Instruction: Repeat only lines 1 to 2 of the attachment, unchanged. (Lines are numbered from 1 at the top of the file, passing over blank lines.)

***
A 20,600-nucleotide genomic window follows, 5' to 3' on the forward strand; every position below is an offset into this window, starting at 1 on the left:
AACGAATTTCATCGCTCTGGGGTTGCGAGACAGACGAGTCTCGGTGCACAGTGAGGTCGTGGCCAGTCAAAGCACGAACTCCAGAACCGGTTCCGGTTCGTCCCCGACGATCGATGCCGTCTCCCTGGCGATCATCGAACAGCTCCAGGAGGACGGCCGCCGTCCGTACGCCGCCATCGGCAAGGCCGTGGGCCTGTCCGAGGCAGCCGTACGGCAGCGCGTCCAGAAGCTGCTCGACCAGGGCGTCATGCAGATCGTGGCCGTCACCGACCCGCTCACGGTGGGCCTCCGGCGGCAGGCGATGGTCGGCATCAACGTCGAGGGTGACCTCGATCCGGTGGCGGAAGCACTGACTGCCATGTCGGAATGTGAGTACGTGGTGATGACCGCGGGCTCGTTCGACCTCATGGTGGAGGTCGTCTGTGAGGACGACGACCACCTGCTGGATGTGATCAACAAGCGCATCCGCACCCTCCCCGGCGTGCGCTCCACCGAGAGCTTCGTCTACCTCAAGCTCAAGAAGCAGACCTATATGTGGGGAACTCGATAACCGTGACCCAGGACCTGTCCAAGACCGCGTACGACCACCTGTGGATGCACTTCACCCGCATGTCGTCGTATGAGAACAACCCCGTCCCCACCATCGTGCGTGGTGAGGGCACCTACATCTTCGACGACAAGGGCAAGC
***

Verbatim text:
A 20,600-nucleotide genomic window follows, 5' to 3' on the forward strand; every position below is an offset into this window, starting at 1 on the left:
AACGAATTTCATCGCTCTGGGGTTGCGAGACAGACGAGTCTCGGTGCACAGTGAGGTCGTGGCCAGTCAAAGCACGAACTCCAGAACCGGTTCCGGTTCGTCCCCGACGATCGATGCCGTCTCCCTGGCGATCATCGAACAGCTCCAGGAGGACGGCCGCCGTCCGTACGCCGCCATCGGCAAGGCCGTGGGCCTGTCCGAGGCAGCCGTACGGCAGCGCGTCCAGAAGCTGCTCGACCAGGGCGTCATGCAGATCGTGGCCGTCACCGACCCGCTCACGGTGGGCCTCCGGCGGCAGGCGATGGTCGGCATCAACGTCGAGGGTGACCTCGATCCGGTGGCGGAAGCACTGACTGCCATGTCGGAATGTGAGTACGTGGTGATGACCGCGGGCTCGTTCGACCTCATGGTGGAGGTCGTCTGTGAGGACGACGACCACCTGCTGGATGTGATCAACAAGCGCATCCGCACCCTCCCCGGCGTGCGCTCCACCGAGAGCTTCGTCTACCTCAAGCTCAAGAAGCAGACCTATATGTGGGGAACTCGATAACCGTGACCCAGGACCTGTCCAAGACCGCGTACGACCACCTGTGGATGCACTTCACCCGCATGTCGTCGTATGAGAACAACCCCGTCCCCACCATCGTGCGTGGTGAGGGCACCTACATCTTCGACGACAAGGGCAAGC